In the main single path of the tuner shown in FIG. 2, broadband LNA 202 receives and amplifies RF signal 200 received via coaxial cable from either an antenna or a cable system (not shown). Preferably, the tuner of the present invention is capable of receiving signals compatible with National Television Standards Committee (“NTSC”) encoded video. The input frequency bandwidth of the tuner is preferably in the 50-900 MHZ range, and more preferably in the 55-806 MHZ range, for the NTSC standard. Alternatively, the frequency response of the tuner may be compatible with other analog or digital transmission standards such as Phase Alternate Line (“PAL”), Sequential Couleur Avec Memoire (“SECAM”), MTS, Vestigial Side Band (“VSB”) (such as 8-VSB), and Coded Orthogonal Frequency Division Multiplexing (“COFDM”). The tuner of the present invention may be used to receive any RF signal band, and the channels in the RF signal band may comprise any type of content, such as video, voice or data.
LNA 202 may be a variable or non-variable gain amplifier. The amplified RF signal from LNA 202 received by input summer 203. The other input to input summer is described hereinafter in the discussion of the phase error correction circuit. The summed signal from input summer 203 is split and sent to broadband mixers 204 and 220.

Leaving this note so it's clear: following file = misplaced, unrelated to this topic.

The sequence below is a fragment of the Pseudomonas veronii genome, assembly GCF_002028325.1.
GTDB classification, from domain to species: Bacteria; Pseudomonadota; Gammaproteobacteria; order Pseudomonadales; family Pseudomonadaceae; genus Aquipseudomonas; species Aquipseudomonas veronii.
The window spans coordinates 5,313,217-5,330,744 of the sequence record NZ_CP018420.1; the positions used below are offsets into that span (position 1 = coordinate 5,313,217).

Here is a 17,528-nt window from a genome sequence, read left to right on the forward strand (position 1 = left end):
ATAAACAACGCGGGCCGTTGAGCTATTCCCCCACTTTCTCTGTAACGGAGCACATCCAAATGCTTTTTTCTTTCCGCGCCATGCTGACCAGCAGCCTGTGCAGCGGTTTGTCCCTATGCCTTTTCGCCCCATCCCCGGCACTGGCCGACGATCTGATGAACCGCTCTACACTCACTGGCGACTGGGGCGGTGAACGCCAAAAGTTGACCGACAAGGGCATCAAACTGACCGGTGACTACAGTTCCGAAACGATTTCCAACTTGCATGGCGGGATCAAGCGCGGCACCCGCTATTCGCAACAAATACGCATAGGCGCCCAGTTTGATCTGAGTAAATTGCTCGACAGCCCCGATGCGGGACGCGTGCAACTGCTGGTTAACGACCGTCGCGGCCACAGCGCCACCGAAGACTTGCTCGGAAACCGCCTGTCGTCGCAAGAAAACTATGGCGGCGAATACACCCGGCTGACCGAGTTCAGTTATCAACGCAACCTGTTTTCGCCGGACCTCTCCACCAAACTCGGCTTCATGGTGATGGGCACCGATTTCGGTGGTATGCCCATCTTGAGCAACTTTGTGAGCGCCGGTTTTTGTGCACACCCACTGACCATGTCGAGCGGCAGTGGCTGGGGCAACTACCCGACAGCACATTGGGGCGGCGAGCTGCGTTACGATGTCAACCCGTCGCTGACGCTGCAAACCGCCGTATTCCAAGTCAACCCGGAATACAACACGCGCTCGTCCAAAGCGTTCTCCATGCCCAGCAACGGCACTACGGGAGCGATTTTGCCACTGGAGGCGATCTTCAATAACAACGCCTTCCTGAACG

Phase locked loop (“PLL”) 208 is a frequency synthesizer which generates an LO that is provided to LO phase shifter 210. Phase shifter 210 splits the LO into two signals. The first signal is shifted by plus 45 degrees and sent to I signal mixer 204, and the second signal is shifted by minus 45 degrees and sent to Q signal mixer 220. Synthesizers and the generation of LO frequencies is described in detail in co-pending and commonly assigned U.S. patent application Ser. No. 08/904,907, entitled BROADBAND FREQUENCY SYNTHESIZER, which application is hereby incorporated by reference herein. Of course, it is understood that alternative means could be used to generate the LO signal, and such alternative means are within the scope of the present invention.